We talked about on the call some of the new programs we have with the certified use. Again I want to be clear this is a long-term strategic program. It isn’t intended to be viewed a silver bullet to remedy the situation overnight, but it will certainly be helpful and I think this is something we have put together in conjunction with our dealers and should be very helpful especially with moving that newer equipment through the channel.

Jamie Cook - Credit Suisse

But Tony to be clear last quarter I think you said tractors were bigger issue relative to combine is that still the case or things in total for both tractors and combines deteriorated versus last quarter or the inventory got more than?

Tony Huegel

I think that would still be the case as you look at used in and in fact I shouldn’t say I think it is still the case for tractors that are a little more elevated than combines. But remember you are also going through a period where we are selling a lot of new combine just ahead of the harvest. So fall is always a critical timeframe. From moving those used combine through the system as we move through harvest.

Jamie Cook - Credit Suisse

Okay. Thanks. I’ll get back into you.

Tony Huegel

Thank you. Next caller.

Operator

The next question is from Steven Fisher with UBS.

Steven Fisher - UBS

As we head into this weaker period on Ag in North America just trying to guys how you guys are really thinking about it more broadly. Are you viewing this as may be a shorter 12 months phenomenon, 18 months, or is this do you think about it as a multiyear downturn and how does that affect your planning.

Tony Huegel

Well I think the way I would answer that is at this point, as Susan mentioned in her opening comment, you are still while you are seeing stock used ratios at least to the expectation of another good year those stocks will continue to rebuild, but given the very strong demand environment on commodities as well the answer to that question is what’s going to happen with the crop that will get planted next year in terms of do you have yet a third year in a row of good growing conditions on a global basis or do you have a year where those yields moderate a bit due to weather -- weather that’s in the U.S. or some other region.

So that’s a tough one to answer and certainly that the advantage we have I think is how we structured the business today in the sense of being able to shift, pull levers where we need to, to be able to ensure that we are able to maintain good returns throughout that cycle. So again I think it's just very premature to try to call whether this a 12-month phenomenon or longer term.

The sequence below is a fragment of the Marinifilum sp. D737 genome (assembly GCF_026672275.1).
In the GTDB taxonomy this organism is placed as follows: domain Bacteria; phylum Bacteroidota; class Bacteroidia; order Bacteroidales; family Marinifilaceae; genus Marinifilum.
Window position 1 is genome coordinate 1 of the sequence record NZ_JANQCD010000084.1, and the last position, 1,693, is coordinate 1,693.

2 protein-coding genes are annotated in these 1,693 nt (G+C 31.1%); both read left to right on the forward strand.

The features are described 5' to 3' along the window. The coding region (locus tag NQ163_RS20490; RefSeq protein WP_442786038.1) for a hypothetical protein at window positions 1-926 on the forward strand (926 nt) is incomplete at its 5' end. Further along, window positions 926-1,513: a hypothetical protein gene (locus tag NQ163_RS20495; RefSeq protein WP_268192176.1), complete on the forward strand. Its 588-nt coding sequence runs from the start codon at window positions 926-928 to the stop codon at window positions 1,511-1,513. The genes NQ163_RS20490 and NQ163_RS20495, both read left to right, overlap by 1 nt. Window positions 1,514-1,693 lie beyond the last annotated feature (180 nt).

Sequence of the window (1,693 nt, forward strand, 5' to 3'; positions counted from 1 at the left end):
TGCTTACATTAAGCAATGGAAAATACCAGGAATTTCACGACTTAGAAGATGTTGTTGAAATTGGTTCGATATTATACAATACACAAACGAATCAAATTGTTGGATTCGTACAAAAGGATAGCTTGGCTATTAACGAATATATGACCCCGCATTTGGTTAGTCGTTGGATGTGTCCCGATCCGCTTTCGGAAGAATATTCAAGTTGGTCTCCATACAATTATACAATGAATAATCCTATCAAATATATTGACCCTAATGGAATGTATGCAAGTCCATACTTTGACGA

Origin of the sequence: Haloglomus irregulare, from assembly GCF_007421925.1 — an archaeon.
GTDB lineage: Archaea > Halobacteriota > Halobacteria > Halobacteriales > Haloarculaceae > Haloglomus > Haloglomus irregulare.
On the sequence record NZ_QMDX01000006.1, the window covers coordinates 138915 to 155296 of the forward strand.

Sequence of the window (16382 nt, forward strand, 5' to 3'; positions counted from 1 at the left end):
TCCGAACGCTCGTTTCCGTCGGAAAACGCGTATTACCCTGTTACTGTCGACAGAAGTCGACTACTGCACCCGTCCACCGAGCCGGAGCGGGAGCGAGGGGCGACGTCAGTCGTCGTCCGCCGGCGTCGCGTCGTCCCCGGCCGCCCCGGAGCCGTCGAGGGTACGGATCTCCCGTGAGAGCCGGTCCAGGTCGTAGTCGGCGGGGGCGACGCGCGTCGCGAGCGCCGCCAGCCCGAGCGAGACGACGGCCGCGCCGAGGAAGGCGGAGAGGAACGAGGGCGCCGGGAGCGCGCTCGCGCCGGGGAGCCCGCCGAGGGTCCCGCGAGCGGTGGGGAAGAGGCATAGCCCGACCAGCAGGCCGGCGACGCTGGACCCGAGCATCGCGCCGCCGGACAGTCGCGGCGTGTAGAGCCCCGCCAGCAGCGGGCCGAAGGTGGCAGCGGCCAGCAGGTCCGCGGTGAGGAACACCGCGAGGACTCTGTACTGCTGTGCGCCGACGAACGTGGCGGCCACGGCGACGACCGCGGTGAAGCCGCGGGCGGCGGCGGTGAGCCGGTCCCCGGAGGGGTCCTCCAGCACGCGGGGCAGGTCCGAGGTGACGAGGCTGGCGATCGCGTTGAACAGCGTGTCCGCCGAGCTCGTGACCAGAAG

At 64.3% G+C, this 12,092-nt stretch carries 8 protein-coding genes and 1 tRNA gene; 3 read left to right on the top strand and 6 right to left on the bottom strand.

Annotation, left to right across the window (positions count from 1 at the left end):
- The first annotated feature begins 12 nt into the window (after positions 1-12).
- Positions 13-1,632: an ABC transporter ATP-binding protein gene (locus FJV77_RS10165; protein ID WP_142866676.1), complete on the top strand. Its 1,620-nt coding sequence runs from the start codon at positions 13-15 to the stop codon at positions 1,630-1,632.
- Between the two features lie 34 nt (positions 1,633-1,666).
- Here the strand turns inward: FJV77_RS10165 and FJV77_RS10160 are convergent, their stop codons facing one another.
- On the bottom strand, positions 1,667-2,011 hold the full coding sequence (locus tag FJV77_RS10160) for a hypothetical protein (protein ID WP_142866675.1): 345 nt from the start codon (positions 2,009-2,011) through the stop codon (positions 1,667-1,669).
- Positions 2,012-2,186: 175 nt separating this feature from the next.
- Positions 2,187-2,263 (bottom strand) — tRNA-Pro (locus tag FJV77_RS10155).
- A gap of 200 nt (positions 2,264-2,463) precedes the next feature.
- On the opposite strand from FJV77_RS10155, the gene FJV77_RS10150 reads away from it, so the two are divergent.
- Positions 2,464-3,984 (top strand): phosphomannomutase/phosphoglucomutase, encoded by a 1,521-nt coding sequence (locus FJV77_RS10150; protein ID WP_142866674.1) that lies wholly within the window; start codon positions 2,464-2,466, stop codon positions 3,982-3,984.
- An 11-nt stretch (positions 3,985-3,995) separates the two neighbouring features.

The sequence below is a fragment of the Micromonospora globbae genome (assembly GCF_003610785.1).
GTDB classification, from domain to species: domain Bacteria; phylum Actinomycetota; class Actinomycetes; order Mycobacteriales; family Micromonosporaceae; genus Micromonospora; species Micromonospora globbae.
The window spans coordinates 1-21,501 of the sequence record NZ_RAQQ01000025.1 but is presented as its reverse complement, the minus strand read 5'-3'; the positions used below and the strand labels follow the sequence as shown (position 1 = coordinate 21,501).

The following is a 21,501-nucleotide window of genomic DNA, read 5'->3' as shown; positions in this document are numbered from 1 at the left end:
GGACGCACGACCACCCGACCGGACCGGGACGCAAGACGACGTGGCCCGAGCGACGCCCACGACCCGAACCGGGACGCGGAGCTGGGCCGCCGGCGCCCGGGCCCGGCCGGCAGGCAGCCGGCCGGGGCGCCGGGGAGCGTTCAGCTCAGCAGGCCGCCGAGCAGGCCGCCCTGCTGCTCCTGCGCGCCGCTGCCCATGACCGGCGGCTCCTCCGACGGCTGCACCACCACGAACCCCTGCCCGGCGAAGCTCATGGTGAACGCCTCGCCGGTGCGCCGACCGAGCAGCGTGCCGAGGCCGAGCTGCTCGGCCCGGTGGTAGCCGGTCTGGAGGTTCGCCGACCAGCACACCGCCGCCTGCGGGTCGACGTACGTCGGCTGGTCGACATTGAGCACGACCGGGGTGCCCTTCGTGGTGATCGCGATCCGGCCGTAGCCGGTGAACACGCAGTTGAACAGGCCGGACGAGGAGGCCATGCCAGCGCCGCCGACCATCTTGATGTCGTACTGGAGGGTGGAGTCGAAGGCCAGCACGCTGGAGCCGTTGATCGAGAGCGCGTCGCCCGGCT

Raj Kalathur

So I'll just add that longer term tailwinds for Ag demand are still intact. Okay. So from that perspective the demand is continuing to grow and as Tony said depends on how the supply is. If the weather conditions are great everywhere then we might have issue we have today, but if the weather conditions turn out to be more erratic then you know it can be different?

Steven Fisher - UBS

Okay. And then since you mentioned the levers, I guess cheers for your views on the notion that nearly every one of the global Ag markets is down in tandem at this point and really how that affect your manufacturing strategy, exiting in the past factor utilization has been supported by allocating the U.S. capacity for shipments to some of the non-U.S. markets. So I guess I am wondering to what extent is that reallocation still an option.

Tony Huegel

That would be true Steven in some cases so as you look at tractors for example in Waterloo somewhere in the neighborhood of 30% or so typically of the production there is shipped outside of the U.S. and Canada.

I would point out some of that will change at the end of 2015 as we localize the aide tractor in Brazil. But then as you look at combines you are down in the neighborhood of 10% of the production in the U.S. is shipped outside of the U.S. and Canada. So we have shifted some of that production those large combines are now being produced in Europe for example as well as Brazil.

So that is shifting as business is growing in some of these other regions. Some of that demand has moved closer to the use. So obviously when you look at global production it still has an impact, but on specific factories in the U.S., a lot of those cases it wouldn’t be as impactful as it would have been three years ago.

Steven Fisher - UBS

It's very helpful. Thank you.